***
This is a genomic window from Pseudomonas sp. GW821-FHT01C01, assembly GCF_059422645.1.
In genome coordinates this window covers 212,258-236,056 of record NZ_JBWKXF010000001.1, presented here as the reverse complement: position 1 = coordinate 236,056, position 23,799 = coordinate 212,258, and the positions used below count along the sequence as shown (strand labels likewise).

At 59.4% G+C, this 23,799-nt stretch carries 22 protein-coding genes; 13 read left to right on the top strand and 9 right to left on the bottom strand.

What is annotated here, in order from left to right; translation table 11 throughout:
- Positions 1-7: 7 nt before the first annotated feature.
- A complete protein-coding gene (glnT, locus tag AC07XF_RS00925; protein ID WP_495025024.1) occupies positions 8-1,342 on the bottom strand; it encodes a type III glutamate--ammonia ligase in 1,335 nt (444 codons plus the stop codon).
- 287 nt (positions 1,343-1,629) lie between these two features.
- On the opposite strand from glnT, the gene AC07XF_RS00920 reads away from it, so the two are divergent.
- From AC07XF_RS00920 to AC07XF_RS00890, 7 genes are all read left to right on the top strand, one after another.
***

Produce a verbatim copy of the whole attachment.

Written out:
This is a genomic window from Pseudomonas sp. GW821-FHT01C01, assembly GCF_059422645.1.
In genome coordinates this window covers 212,258-236,056 of record NZ_JBWKXF010000001.1, presented here as the reverse complement: position 1 = coordinate 236,056, position 23,799 = coordinate 212,258, and the positions used below count along the sequence as shown (strand labels likewise).

At 59.4% G+C, this 23,799-nt stretch carries 22 protein-coding genes; 13 read left to right on the top strand and 9 right to left on the bottom strand.

What is annotated here, in order from left to right; translation table 11 throughout:
- Positions 1-7: 7 nt before the first annotated feature.
- A complete protein-coding gene (glnT, locus tag AC07XF_RS00925; protein ID WP_495025024.1) occupies positions 8-1,342 on the bottom strand; it encodes a type III glutamate--ammonia ligase in 1,335 nt (444 codons plus the stop codon).
- 287 nt (positions 1,343-1,629) lie between these two features.
- On the opposite strand from glnT, the gene AC07XF_RS00920 reads away from it, so the two are divergent.
- From AC07XF_RS00920 to AC07XF_RS00890, 7 genes are all read left to right on the top strand, one after another.